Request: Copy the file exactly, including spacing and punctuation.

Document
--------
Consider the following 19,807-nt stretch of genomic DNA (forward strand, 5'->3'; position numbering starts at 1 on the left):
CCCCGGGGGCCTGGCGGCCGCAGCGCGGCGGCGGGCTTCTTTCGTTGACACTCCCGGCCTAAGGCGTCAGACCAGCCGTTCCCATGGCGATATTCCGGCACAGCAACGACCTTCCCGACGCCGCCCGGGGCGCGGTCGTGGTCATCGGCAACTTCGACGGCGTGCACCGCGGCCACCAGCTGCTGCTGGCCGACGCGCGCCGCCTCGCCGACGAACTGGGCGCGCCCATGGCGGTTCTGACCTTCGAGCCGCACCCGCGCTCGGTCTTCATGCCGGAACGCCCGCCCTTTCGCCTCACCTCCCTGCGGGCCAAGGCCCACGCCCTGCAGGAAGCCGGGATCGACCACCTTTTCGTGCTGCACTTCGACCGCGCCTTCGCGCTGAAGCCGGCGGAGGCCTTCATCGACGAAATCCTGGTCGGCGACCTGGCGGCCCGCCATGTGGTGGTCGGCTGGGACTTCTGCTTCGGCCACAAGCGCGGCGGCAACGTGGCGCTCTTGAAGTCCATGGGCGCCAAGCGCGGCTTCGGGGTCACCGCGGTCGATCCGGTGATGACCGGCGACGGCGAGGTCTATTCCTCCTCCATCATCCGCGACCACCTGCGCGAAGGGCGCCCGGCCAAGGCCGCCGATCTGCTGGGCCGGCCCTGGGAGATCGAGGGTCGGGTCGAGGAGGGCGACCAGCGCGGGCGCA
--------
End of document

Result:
Consider the following 19,807-nt stretch of genomic DNA (forward strand, 5'->3'; position numbering starts at 1 on the left):
CCCCGGGGGCCTGGCGGCCGCAGCGCGGCGGCGGGCTTCTTTCGTTGACACTCCCGGCCTAAGGCGTCAGACCAGCCGTTCCCATGGCGATATTCCGGCACAGCAACGACCTTCCCGACGCCGCCCGGGGCGCGGTCGTGGTCATCGGCAACTTCGACGGCGTGCACCGCGGCCACCAGCTGCTGCTGGCCGACGCGCGCCGCCTCGCCGACGAACTGGGCGCGCCCATGGCGGTTCTGACCTTCGAGCCGCACCCGCGCTCGGTCTTCATGCCGGAACGCCCGCCCTTTCGCCTCACCTCCCTGCGGGCCAAGGCCCACGCCCTGCAGGAAGCCGGGATCGACCACCTTTTCGTGCTGCACTTCGACCGCGCCTTCGCGCTGAAGCCGGCGGAGGCCTTCATCGACGAAATCCTGGTCGGCGACCTGGCGGCCCGCCATGTGGTGGTCGGCTGGGACTTCTGCTTCGGCCACAAGCGCGGCGGCAACGTGGCGCTCTTGAAGTCCATGGGCGCCAAGCGCGGCTTCGGGGTCACCGCGGTCGATCCGGTGATGACCGGCGACGGCGAGGTCTATTCCTCCTCCATCATCCGCGACCACCTGCGCGAAGGGCGCCCGGCCAAGGCCGCCGATCTGCTGGGCCGGCCCTGGGAGATCGAGGGTCGGGTCGAGGAGGGCGACCAGCGCGGGCGCA